PathSensitive ValueFlow Analysis
 In Symposium on Principles of Programming Languages
, 1998
"... When analyzing programs for value recomputation, one faces the problem of naming the value that flows between equivalent computations with different lexical names. This paper presents a dataflow analysis framework that overcomes this problem by synthesizing a name space tailored for tracing the val ..."
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Cited by 25 (1 self)
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When analyzing programs for value recomputation, one faces the problem of naming the value that flows between equivalent computations with different lexical names. This paper presents a dataflow analysis framework that overcomes this problem by synthesizing a name space tailored for tracing the values whose flow is of interest to a given dataflow problem. Furthermore, to exploit recomputation of a value with multiple, synonymous names, pathsensitive value numbering on the synthetic name space is developed. Optimizations that rely on value flow to detect redundant computations, such as partial redundancy elimination and constant propagation, become more powerful when phrased in our framework. The framework is built on a new program representation called Value Name Graph (VNG) which gains its power from integrating three orthogonal techniques: symbolic backsubstitution, value numbering, and dataflow analysis. Our experiments with the implementation show that analysis on the VNG is p...
Complementation of abstract domains made easy
 Logic Programming: Proceedings of the Joint International Conference and Symposium on Logic Programming, MIT Press Series in Logic Programming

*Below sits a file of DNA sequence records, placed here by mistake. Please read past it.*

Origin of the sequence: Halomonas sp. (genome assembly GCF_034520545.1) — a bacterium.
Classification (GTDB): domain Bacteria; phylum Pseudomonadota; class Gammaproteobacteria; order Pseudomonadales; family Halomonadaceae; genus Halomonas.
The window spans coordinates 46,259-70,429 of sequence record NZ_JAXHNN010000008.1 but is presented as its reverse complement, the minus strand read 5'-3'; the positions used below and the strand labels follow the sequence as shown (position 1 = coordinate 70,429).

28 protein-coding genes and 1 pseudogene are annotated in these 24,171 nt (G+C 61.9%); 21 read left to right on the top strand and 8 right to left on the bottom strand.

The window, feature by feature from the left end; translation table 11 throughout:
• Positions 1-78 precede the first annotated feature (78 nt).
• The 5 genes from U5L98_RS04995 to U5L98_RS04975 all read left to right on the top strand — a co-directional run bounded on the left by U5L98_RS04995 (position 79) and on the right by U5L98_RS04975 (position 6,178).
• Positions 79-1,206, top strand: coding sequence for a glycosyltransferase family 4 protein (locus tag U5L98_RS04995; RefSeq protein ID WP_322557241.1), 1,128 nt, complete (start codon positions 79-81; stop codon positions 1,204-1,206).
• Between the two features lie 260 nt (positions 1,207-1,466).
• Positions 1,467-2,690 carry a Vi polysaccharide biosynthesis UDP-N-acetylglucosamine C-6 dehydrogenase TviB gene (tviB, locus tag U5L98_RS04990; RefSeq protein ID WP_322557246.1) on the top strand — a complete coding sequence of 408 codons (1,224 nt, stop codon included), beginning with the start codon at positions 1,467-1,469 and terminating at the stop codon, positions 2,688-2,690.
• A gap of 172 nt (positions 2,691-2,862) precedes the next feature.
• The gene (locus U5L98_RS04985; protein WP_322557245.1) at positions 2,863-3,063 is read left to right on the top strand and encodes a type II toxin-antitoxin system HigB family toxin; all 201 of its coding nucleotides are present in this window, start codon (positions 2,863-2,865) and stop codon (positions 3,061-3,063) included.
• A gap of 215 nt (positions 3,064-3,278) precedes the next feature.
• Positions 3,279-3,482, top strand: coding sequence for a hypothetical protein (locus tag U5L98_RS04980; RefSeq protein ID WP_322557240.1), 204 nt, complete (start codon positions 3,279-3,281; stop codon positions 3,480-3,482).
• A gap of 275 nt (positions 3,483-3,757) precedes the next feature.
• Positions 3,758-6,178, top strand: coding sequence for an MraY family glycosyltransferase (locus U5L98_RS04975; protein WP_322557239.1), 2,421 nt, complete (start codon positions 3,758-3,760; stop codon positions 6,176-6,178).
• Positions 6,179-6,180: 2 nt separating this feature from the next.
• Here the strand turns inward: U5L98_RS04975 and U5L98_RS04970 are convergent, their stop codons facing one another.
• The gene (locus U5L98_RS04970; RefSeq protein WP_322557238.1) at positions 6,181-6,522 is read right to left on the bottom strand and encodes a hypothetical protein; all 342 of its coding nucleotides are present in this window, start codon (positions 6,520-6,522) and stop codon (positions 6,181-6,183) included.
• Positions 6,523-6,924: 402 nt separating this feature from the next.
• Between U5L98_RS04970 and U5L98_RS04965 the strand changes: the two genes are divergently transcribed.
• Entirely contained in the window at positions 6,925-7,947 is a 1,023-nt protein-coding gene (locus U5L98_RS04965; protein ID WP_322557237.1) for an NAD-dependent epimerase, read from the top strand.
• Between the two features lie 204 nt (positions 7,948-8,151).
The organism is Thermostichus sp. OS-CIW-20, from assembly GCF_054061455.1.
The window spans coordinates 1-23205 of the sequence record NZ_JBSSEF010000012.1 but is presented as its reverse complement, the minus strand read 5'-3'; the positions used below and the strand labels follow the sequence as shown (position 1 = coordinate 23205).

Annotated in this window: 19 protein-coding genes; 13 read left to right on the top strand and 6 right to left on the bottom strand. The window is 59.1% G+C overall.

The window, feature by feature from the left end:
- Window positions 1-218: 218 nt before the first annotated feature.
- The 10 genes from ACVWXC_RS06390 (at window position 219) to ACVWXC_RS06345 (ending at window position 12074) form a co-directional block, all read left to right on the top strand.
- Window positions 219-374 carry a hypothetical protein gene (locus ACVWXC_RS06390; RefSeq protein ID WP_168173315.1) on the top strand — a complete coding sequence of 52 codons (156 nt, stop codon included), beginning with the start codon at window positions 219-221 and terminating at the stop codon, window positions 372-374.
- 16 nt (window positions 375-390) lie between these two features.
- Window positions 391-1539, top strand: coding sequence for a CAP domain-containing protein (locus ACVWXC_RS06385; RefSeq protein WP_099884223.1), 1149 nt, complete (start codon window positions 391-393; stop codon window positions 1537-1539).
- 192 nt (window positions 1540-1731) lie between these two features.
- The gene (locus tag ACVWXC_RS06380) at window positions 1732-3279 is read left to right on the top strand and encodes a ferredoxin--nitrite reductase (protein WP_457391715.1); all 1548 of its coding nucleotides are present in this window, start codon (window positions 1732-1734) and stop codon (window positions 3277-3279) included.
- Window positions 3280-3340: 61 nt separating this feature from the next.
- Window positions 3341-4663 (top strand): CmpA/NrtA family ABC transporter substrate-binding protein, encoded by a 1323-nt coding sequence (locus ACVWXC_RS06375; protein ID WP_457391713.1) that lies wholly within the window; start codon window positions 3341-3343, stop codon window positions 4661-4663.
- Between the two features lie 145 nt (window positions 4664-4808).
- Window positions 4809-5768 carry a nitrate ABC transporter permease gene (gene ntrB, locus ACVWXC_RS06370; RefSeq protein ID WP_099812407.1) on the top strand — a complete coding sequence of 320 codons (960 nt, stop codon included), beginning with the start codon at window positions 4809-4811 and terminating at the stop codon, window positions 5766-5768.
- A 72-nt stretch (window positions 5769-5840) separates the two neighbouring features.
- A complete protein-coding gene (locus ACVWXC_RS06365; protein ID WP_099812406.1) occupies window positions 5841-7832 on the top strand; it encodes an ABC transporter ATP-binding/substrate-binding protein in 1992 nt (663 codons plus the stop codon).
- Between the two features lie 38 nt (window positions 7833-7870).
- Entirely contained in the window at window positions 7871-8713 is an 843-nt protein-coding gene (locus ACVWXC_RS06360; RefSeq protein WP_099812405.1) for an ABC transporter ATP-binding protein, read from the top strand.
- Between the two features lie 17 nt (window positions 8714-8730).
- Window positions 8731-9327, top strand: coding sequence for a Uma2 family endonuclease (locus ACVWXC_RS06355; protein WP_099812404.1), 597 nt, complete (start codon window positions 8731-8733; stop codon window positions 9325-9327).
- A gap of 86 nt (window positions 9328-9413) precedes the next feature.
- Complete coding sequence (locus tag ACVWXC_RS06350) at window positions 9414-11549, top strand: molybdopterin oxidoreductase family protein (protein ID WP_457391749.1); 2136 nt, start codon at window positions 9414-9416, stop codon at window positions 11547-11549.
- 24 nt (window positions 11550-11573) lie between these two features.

, 1996
"... In standard abstract interpretation theory, the inverse of the reduced product of abstract domains was recently defined and called complementation. Given two domains C and D such that D abstracts C, the complement C ∼ D is the most abstract domain whose reduced product with D gives C back. We show t ..."
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Cited by 18 (6 self)
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In standard abstract interpretation theory, the inverse of the reduced product of abstract domains was recently defined and called complementation. Given two domains C and D such that D abstracts C, the complement C ∼ D is the most abstract domain whose reduced product with D gives C back. We show that, when C is a continuous complete lattice, there is a particularly simple method for computing C ∼ D. Since most domains for abstract interpretation are (complete and) continuous, this method is widely applicable. In order to demonstrate its relevance, we apply this result and some of its consequences to Cousot and Cousot’s domain for integer interval analysis of imperative programs, and to several wellknown domains for the static analysis of logic languages, viz., Pos, Def and Sharing. In particular, we decompose Sharing in three more abstract domains whose reduced product gives back Sharing, and such that each component corresponds to one of the three properties that coexist in the elements of Sharing: grounddependency, pairsharing (or equivalently variable independence) and setsharing. Using our theory, we minimize each component of this decomposition obtaining in some case domains that are surprisingly simpler than the corresponding original components. 1
A Topos for Algebraic Quantum Theory
 COMMUNICATIONS IN MATHEMATICAL PHYSICS
, 2009
"... The aim of this paper is to relate algebraic quantum mechanics to topos theory, so as to construct new foundations for quantum logic and quantum spaces. Motivated by Bohr’s idea that the empirical content of quantum physics is accessible only through classical physics, we show how a noncommutative C ..."
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Cited by 9 (1 self)